In a recent paper (Oct 20, 2006) in the journal Science, scientists have reported the use of a parasite-specific machinery in to correct certain deficiencies in human cells, which can be then used to tackle critical genetic disorders in humans.
This is cool for several reasons: taking lessons from a one-celled parasite to apply and solve complex genetic disorders in humans is cool by itself. What made me more happy is that the paper is from a group of scientists at the Indian Institute of Chemical Biology, Calcutta, India. One of the few (AFAIK, one of the first this year) all-indian authored papers from an Indian lab in the very prestigious journal Science. (Atleast in the field of molecular biology/diseases).
Eukaryotic cells are divided into compartments: the nucleus of the cell contains the genetic blueprint of the organism (instructions coded in DNA) and is responsible for it's maintenance, expression and regulation amongst other functions. The mitochondrion, known as the "power-house" of the cell, is where energy is produced from macromolecules through a series of biochemical reactions. The mitochondria possess their own set of genetic instructions (mtDNA) which store some mitochondria-specific instructions. Mutations in the mtDNA lead to some serious disorders given that the mitochondria are the energy-centres of the cell. One such syndrome is the Kearns-Sayre syndrome (KSS) : a nervous system disorder characterized in humans by hearing loss, difficulty in swallowing, loss of muscle co-ordination and cardiac function. KSS is caused by a large deletion in the mitochondrial DNA which disrupts mitochondrial function due to loss of the information encoded in that portion.
Fixing defects in mtDNA is challenging. The mitochondria are a double-membrane enclosed compartment; delivery of material to reach the mitochondrion and get incorporated is not trivial.
This is where scientists decided to take a leaf out of the book of the protist parasite Leishmania. Leishmania is a Trypanosomatid protist parasite that is transmitted by some species of the sandfly and causes leishmaniasis ( kala azar) that is endemic to several tropical and sub-tropical countries. This group of critters are characterized by some very divergent pathways in terms of their genetic organisation. One of these includes the fact that their mitochondrial genomes do not encode any tRNA genes. (tRNA refers to a set of genes involved in the making of proteins). As a result, the entire set of tRNA genes needs to be imported from the cytosol, for which these parasites have evolved a highly specialized machinery. The transport of tRNAs from the nucleus to the mitochondria is brought about by the RIC complex (RNA Import Complex) : a mulit-subunit complex found in the inner membrane of the leishmania mitochondria. The first significant accomplishment by Adhya and colleagues was to isolate this complex and purify it. Next. they show that Leishmania RIC is capable of transporting human tRNA molecules. Then, in a series of elegant experiments described in the science paper, they went on to test if human cells are capable of taking up leishmania RIC and using it to transport tRNA molecules to the mitochondria. They incubated a variety of human cell-cultures (including cells from patients of mitochondrial disorders) with Leishmania RIC and showed that RIC was successfully localized to the mitochondria of humans. Furthermore, they showed that the defective human cells were capable of transporting a specific tRNA molecule after incorporating the RIC, which they were unable to do earlier. Thus, RIC was capable of restoring defective human cells with the required mitochondrial function, showing great promise to reverse the effects of the inherited disorder. This has great therapeutic value in correcting several defects caused by various mitochondrial mutations which are hard to reach and correct otherwise.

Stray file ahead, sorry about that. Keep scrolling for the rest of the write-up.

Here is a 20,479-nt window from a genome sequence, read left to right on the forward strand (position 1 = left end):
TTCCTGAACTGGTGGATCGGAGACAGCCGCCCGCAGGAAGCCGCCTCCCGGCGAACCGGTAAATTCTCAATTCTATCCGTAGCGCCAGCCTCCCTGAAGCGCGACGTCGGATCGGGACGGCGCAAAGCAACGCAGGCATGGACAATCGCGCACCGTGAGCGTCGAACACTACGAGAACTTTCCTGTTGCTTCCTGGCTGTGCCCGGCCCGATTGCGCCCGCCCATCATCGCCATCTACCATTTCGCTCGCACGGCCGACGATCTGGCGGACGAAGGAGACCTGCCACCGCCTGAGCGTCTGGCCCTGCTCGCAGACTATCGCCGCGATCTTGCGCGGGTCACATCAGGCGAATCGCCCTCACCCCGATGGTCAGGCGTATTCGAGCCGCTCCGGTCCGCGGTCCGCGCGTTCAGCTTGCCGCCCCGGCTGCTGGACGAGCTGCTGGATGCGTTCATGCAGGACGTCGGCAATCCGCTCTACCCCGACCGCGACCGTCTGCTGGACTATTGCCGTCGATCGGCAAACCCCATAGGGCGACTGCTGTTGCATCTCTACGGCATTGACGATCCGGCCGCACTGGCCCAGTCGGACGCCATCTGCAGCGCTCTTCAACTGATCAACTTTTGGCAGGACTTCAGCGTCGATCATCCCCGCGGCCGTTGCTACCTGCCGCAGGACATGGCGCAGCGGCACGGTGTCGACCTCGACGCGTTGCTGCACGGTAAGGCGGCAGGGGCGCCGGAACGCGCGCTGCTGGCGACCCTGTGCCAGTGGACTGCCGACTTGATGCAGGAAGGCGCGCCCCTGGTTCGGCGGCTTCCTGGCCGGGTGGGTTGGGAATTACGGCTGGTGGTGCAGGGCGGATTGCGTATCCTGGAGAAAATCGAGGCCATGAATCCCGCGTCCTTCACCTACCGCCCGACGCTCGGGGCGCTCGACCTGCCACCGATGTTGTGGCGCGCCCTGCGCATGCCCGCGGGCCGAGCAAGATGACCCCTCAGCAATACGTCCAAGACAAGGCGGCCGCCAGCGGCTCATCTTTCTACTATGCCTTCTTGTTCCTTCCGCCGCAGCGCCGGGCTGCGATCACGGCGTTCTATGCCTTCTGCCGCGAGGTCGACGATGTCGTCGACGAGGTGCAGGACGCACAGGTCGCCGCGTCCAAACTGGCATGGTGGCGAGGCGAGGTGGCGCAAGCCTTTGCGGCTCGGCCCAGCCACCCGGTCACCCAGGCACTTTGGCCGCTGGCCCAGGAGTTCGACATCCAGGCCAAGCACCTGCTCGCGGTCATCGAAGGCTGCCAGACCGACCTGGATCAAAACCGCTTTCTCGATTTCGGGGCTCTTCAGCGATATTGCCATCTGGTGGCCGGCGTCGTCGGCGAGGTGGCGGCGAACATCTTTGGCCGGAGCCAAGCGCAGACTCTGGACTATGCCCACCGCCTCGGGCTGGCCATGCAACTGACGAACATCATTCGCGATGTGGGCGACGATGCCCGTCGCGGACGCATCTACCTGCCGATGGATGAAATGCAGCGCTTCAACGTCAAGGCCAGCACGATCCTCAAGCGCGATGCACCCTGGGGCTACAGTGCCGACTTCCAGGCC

Think about the myriad of distances travelled here: they have crossed millions of years on an evolutionary time scale to bring a mechanism from a one-celled critter to a multicellular human system. Then, at the cellular level, crossing multiple membranes and barriers to transport molecules to the right destination. Simply fascinating!
Ref: Mahata et al, Science 20 Oct 2006 vol. 314, pp 471-474.